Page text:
Prisoner of war
A prisoner of war (POW) is a combatant who is imprisoned by an enemy power during or immediately after an armed conflict. To be entitled to prisoner of war status, the captured service member must have conducted operations according to the laws and customs of war: be part of a chain of command and wear a uniform and bear arms openly. Thus, francs-tireurs, terrorists, saboteurs, mercenaries and spies may be excluded.
In practice, these criteria are not always interpreted strictly. Guerrillas, for example, may not wear a uniform or carry arms openly yet are sometimed granted POW status if captured (although Additional Protocol 1 may give them POW status in some circumstances).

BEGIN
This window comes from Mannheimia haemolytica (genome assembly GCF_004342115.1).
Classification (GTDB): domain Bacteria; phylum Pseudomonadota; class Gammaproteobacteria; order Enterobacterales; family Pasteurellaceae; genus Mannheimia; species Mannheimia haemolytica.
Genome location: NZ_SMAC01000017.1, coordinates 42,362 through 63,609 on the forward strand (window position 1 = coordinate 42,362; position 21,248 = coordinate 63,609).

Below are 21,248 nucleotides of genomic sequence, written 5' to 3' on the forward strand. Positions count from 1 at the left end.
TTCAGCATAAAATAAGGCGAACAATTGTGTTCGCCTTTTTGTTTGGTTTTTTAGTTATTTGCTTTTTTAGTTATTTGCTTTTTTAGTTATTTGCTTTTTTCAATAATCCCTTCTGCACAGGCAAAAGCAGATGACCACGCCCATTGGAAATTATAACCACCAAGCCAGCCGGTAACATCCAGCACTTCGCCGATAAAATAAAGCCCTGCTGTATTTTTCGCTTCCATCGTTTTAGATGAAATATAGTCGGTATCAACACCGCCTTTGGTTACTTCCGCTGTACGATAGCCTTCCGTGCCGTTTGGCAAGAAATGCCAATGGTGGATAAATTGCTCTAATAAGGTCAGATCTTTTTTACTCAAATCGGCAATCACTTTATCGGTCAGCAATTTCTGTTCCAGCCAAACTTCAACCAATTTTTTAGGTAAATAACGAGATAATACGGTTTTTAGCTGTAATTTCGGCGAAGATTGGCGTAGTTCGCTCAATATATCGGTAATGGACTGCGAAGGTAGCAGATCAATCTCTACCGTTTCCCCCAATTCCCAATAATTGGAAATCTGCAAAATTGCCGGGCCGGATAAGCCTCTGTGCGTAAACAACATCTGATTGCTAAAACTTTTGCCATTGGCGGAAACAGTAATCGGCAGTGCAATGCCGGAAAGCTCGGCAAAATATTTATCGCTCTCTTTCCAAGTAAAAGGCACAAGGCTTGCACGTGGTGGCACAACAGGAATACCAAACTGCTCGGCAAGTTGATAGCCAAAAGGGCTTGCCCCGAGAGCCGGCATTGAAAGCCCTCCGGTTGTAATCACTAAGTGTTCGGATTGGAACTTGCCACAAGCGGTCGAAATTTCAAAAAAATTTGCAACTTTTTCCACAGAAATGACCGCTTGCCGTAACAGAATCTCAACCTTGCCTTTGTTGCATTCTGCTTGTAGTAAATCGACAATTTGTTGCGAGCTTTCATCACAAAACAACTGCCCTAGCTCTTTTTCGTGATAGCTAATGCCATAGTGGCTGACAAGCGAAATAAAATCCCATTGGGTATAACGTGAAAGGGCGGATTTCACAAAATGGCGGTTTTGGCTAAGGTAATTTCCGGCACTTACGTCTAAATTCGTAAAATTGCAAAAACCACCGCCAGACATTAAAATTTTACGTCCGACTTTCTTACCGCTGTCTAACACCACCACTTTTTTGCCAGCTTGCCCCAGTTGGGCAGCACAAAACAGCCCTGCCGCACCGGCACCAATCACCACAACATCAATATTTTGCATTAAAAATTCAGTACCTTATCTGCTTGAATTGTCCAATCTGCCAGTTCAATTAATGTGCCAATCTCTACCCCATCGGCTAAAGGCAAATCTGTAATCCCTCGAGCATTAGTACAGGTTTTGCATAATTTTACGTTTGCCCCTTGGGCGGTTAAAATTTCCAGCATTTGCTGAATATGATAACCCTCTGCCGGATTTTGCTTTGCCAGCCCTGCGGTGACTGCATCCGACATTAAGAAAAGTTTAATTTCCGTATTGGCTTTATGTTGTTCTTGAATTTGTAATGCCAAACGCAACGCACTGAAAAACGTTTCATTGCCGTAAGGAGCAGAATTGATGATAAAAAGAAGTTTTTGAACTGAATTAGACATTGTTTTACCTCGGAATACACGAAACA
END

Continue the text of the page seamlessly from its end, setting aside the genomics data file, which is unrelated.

However, guerrillas or any other combatant may not be granted the status if they try to use both the civilian and the military status. Thus, uniforms and/or badges are important in determining prisoner of war status.
Article 4 of the Third Geneva Convention protects captured military personnel, some guerrilla fighters and certain civilians. It applies from the moment a prisoner is captured until he or she is released or repatriated. One of the main provisions of the convention makes it illegal to torture prisoners and states that a prisoner can only be required to give his or her name, date of birth, rank and service number (if applicable).